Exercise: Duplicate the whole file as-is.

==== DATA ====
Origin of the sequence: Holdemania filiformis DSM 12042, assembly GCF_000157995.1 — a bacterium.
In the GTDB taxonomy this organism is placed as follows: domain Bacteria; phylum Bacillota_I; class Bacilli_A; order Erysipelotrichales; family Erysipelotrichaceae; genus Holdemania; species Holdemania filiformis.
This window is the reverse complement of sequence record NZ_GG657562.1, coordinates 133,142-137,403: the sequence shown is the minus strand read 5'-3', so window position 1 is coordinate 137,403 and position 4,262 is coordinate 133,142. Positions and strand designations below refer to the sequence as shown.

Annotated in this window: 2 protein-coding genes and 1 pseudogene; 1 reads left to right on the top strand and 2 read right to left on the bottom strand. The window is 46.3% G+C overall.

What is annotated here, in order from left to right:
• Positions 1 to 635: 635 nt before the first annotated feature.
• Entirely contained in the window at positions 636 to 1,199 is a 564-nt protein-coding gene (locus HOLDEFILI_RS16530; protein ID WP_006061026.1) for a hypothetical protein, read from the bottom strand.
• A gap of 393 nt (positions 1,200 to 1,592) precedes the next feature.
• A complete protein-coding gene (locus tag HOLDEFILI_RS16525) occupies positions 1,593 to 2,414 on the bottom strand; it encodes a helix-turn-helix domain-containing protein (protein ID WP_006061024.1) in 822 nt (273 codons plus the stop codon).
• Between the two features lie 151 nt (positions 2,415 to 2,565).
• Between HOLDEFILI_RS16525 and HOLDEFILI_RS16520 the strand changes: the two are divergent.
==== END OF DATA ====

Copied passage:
Origin of the sequence: Holdemania filiformis DSM 12042, assembly GCF_000157995.1 — a bacterium.
In the GTDB taxonomy this organism is placed as follows: domain Bacteria; phylum Bacillota_I; class Bacilli_A; order Erysipelotrichales; family Erysipelotrichaceae; genus Holdemania; species Holdemania filiformis.
This window is the reverse complement of sequence record NZ_GG657562.1, coordinates 133,142-137,403: the sequence shown is the minus strand read 5'-3', so window position 1 is coordinate 137,403 and position 4,262 is coordinate 133,142. Positions and strand designations below refer to the sequence as shown.

Annotated in this window: 2 protein-coding genes and 1 pseudogene; 1 reads left to right on the top strand and 2 read right to left on the bottom strand. The window is 46.3% G+C overall.

What is annotated here, in order from left to right:
• Positions 1 to 635: 635 nt before the first annotated feature.
• Entirely contained in the window at positions 636 to 1,199 is a 564-nt protein-coding gene (locus HOLDEFILI_RS16530; protein ID WP_006061026.1) for a hypothetical protein, read from the bottom strand.
• A gap of 393 nt (positions 1,200 to 1,592) precedes the next feature.
• A complete protein-coding gene (locus tag HOLDEFILI_RS16525) occupies positions 1,593 to 2,414 on the bottom strand; it encodes a helix-turn-helix domain-containing protein (protein ID WP_006061024.1) in 822 nt (273 codons plus the stop codon).
• Between the two features lie 151 nt (positions 2,415 to 2,565).
• Between HOLDEFILI_RS16525 and HOLDEFILI_RS16520 the strand changes: the two are divergent.